November 9, 2016

Baseball Pitch Count: How Many Pitches Is Too Many For Young Arms?


HENRICO COUNTY, Va. (WRIC) — Youth baseball is in full swing. With every pitch, though, comes the potential for a problem — arm injuries are on the rise for kids on the mound.

“Injuries that will sometimes shut down their career in baseball,” says Dr. Bill Shaw, a pediatric sports medicine expert at the Children’s Hospital of Richmond at VCU.

The issue is overuse. America’s past time has become almost a full-time sport.

Kids like Zane Gurkin play and practice nearly all year long. This spring, the sixth grader is on the roster of three teams, little league, middle school and travel ball.

“If you’re pitching for those teams all three of them, you guys have 4-5 games a week combined, you can’t pitch in all of them. It’s just unrealistic,” explains Patrick Scoggin. He’s a coach at RBA West, a baseball academy in Henrico County.

Kids who throw too many pitches can throw themselves right out of the sport.

“Loss of accuracy may be the very first thing you see,” explains Dr. Shaw. “Then certainly you’ll start to see evidence of a slowing in arm speed or pitching speed and then you’ll see the pain kick in and that’s a problem at that point.”

Dr. Shaw adds most overuse injuries force pitchers to temporarily shut down their arms. That means no throwing for four to six weeks.

The issue is overuse. America’s past time has become almost a full-time sport.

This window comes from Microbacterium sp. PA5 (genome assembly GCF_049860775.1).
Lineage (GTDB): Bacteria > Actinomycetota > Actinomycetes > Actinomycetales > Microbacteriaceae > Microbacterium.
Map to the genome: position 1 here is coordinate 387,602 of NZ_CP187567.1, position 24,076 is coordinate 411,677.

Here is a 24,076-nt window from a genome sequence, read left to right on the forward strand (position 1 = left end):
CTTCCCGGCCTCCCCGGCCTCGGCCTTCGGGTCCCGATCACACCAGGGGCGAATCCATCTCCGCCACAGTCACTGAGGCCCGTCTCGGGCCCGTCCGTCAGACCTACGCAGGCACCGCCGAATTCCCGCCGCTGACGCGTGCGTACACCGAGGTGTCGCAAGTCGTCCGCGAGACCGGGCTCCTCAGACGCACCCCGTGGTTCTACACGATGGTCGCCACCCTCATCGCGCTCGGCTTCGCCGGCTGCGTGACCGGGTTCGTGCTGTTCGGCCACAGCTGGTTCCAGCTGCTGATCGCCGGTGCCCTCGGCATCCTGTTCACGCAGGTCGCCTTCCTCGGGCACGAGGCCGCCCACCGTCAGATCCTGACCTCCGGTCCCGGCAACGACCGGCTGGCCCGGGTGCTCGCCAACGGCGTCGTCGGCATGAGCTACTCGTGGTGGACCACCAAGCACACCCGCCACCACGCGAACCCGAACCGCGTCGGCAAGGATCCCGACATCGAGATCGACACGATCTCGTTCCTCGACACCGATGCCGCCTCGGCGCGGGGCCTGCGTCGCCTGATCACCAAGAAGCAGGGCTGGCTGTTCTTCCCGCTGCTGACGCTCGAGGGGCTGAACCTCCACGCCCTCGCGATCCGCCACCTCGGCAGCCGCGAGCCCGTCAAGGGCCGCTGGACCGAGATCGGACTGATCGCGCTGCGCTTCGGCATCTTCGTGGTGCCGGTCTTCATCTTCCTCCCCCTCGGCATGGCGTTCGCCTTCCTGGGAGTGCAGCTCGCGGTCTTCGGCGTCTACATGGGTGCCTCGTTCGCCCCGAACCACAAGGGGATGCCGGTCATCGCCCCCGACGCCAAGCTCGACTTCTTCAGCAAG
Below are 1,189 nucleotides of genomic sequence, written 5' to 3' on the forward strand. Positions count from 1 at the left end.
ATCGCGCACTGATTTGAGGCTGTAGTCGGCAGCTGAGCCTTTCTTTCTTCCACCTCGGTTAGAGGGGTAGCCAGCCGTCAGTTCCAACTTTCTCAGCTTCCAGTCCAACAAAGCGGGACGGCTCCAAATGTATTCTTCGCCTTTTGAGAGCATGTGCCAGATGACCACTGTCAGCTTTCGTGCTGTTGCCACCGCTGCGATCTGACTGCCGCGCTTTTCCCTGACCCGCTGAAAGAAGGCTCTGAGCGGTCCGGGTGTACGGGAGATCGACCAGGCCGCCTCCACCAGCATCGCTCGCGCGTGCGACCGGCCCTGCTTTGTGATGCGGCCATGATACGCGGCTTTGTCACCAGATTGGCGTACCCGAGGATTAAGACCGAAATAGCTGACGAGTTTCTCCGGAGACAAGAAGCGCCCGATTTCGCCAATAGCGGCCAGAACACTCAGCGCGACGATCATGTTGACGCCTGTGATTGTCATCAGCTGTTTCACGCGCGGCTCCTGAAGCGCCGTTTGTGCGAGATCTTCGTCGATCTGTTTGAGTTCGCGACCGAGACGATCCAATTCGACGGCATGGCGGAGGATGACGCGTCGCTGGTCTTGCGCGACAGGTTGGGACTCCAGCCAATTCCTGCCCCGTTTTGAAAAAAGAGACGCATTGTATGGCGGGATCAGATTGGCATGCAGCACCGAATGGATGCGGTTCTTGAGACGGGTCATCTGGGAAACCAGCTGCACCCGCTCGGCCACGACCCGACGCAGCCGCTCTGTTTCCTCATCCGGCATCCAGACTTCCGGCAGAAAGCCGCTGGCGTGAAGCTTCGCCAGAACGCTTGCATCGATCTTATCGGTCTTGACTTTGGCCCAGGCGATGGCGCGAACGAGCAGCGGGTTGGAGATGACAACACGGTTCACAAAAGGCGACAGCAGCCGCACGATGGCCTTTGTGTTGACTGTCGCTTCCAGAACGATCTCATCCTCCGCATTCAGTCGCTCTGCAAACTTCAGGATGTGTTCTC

But sometimes the damage is more devastating.

You’ve probably heard of Tommy John surgery. Washington Nationals pitcher Stephen Strasburg was out for more than a year after undergoing the painful procedure.

So to protect young arms, parents need to be proactive.

“The biggest thing is communication between you and your kid. You know they’re the ones who really know how their arms feeling and how their body’s feeling,” says Scoggin.

He urges parents to teach their kids to come forward if they’re experiencing arm pain, but that’s not always easy for young players who don’t want to disappoint their coach and their team.

Scoggin adds coaches should shoulder some responsibility too. At RBA West, all of the coaches keep track of pitch count.

Major League Baseball counts pitches. Youth leagues should too, according to the American Sports Medicine Institute. ASMI is a not for profit sports research and education foundation that offers pitch count guidelines.

It recommends no more than 75 pitches per game for players 11 to 14 years old. The number goes up for older pitchers.

If your child’s coach doesn’t count pitches, Scoggin says mom or dad should.

“I always kind of say this saying to my parents, would you rather remember a game that he pitched when he was 12 or that he pitched when he was 20? You know those extra 15-20 pitches the last inning could have a lost lasting effect you might not know about,” adds Scoggin.

Baseball experts feel strongly about the off season too. They recommend pitchers take at least 2-3 months off every year to give their arms a break.

A little prevention could help ensure a long, healthy youth pitching career.